The German town of Glashütte has a rich tradition of watchmaking dating back to 1845 when Ferdinand Adolph Lange established his workshop in the town. During the years that followed, the region became a beacon for horological talent, with the likes of Adolph Schneider, Moritz Grossman and Julius Assmann being drawn to the area.
In 1878, the ‘German School of Watchmaking Glashütte’ opened its doors. One teacher at the school was Alfred Helwig, a talented watchmaker who would later invent the flying tourbillon.
The German Precision Watch Factory Glashütte (Sa.) GmbH was registered in 1918, releasing pocket watches in 1921 with the words, “Original Glashütte” on the dial. In 1927, this company would become known as UROFA, producing movement blanks or ébauches, a term often used in Switzerland. At the same time, a second company, UFAG, completed and distributed watches. It was also in 1927, that the name “Glashütte Original” first appeared on the dial of a watch.
Glashütte is located in the former East Germany and in 1951, during the communist era, a publicly owned company absorbed the watchmaking firms of the town under one umbrella, VEB Glashütter Uhrenbetriebe. This collection of firms included UROFA, UFAG and VEB Lange (formerly A. Lange & Söhne).
After the reunification of Germany in 1990, VEB Glashütter Uhrenbetriebe became Glashütter Uhrenbetriebe GmbH. In 1994, a Bavarian businessman, Heinz Pfeiffer took over the business and rekindled the name “Glashütte Original”. This company was ultimately sold to the Swatch Group.
The Lange family were dispossessed of their family business after the second world war. The great grandson of A. Lange & Söhne, Walter Lange, was able to see watches bear his family name once more in 1994 with the launch of a new timepiece. Today, this company is owned by Richemont.
While Glashütte Original and A. Lange & Söhne are two distinct companies, their histories have at times been entwined by virtue of their location and the actions of the former communist regime.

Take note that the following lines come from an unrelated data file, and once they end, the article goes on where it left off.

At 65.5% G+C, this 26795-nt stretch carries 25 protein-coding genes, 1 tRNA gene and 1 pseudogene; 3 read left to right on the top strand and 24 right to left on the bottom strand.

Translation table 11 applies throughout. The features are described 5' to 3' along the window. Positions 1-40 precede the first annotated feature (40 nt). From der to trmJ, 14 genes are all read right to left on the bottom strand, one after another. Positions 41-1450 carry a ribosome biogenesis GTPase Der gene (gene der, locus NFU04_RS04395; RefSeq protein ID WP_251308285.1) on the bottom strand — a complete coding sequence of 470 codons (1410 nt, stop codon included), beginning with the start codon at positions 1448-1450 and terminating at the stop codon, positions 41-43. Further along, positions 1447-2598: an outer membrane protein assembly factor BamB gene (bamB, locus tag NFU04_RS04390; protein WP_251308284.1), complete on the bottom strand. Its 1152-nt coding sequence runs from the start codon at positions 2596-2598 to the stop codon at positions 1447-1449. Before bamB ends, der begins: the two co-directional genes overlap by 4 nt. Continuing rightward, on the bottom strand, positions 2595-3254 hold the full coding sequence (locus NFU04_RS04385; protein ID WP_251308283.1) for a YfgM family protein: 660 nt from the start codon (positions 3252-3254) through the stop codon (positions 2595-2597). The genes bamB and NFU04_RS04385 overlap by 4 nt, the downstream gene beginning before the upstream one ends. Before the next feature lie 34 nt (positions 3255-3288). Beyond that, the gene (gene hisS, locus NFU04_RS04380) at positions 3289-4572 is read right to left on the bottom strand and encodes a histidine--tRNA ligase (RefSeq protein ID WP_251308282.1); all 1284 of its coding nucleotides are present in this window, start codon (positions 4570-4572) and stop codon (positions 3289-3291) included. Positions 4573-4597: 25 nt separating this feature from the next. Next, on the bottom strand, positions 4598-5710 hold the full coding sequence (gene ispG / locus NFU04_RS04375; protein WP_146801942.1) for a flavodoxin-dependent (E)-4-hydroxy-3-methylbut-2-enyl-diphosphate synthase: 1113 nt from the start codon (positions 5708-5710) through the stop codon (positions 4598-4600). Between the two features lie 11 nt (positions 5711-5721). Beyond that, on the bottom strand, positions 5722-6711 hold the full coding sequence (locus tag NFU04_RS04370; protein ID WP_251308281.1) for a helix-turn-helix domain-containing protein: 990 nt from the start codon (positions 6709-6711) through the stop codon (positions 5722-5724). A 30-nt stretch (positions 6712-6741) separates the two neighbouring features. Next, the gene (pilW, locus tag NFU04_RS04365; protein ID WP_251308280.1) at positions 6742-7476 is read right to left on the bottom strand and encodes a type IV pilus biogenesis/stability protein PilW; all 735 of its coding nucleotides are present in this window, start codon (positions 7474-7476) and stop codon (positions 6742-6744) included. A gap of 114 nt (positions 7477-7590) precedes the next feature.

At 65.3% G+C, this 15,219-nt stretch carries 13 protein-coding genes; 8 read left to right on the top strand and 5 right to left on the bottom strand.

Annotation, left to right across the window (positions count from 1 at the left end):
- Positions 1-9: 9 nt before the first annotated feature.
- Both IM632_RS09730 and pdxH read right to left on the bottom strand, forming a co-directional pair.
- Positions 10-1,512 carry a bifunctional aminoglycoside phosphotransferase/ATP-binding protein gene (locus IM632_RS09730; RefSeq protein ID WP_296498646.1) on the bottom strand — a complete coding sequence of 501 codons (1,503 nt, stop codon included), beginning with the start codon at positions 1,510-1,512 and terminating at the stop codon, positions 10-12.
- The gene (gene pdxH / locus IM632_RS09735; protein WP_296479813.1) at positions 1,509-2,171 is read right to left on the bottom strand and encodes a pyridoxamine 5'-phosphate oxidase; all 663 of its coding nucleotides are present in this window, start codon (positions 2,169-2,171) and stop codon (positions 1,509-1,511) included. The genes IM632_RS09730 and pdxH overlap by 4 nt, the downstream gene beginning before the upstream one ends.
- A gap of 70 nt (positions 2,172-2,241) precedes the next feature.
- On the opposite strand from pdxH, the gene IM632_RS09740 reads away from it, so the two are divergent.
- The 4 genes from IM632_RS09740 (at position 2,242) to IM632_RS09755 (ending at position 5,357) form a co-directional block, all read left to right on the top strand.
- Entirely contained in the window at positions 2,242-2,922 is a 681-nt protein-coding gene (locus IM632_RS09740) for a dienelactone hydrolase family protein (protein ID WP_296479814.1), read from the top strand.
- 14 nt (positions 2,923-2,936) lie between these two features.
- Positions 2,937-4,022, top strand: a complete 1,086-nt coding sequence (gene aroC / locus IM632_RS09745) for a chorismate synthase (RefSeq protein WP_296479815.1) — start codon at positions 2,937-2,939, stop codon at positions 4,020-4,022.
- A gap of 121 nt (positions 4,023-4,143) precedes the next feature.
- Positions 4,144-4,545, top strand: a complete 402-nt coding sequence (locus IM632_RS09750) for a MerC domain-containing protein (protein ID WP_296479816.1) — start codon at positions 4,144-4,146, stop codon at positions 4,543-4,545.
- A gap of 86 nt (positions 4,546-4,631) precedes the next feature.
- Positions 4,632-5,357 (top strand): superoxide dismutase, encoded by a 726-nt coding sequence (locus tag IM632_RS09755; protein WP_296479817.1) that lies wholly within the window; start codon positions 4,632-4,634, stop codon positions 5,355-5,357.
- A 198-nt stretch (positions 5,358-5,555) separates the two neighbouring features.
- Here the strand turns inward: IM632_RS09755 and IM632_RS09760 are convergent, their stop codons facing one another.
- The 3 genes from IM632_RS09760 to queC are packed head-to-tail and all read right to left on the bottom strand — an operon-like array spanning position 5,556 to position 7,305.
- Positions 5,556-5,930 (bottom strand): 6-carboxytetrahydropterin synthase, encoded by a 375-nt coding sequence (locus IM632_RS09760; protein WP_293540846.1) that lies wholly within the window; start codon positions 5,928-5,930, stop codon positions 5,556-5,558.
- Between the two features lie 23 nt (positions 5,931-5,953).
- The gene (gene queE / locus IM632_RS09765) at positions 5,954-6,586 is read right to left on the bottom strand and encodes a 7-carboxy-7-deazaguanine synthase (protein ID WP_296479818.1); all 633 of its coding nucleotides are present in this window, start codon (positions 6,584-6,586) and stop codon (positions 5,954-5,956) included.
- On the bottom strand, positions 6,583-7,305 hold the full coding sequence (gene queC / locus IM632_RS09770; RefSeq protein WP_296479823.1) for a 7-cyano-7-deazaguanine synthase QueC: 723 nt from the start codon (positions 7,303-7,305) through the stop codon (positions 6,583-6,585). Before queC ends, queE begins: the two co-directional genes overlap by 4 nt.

Watches of today
Today, Glashütte Original, under the ownership of the Swatch Group, produces some exquisite timepieces. The watches exhibit a high degree of craftsmanship and brilliance, sadly absent from the mundane offerings of the communist era.
The current collection includes an array of designs. Some models draw on the styling of the 1960s and 70s, delivering retro styling paired with dimensions befitting modern tastes. The Senator models proffer a delightful air of classicism with lacquered dials, blued screws and crisp chapter rings.
The ultimate expression of Glashütte Original ownership are the watches equipped with flying tourbillons, celebrating the work of Alfred Helwig.
Glashütte Original offers sublime finishing. The in-house movements include many high-end specification details typical of the region including gold chatons, three-quarter plates, Glashütte ribbing and swan-neck fine adjustment.
Several models within the Glashütte Original range include large date displays, a speciality of the area, while other timepieces are certified chronometers, denoting a high degree of accuracy.
Unlike A. Lange & Söhne which has focused on producing models in noble metals, Glashütte Original also offers several watches in stainless steel. This decision has allowed Glashütte Original to offer some very competitively priced models, representing excellent value for money.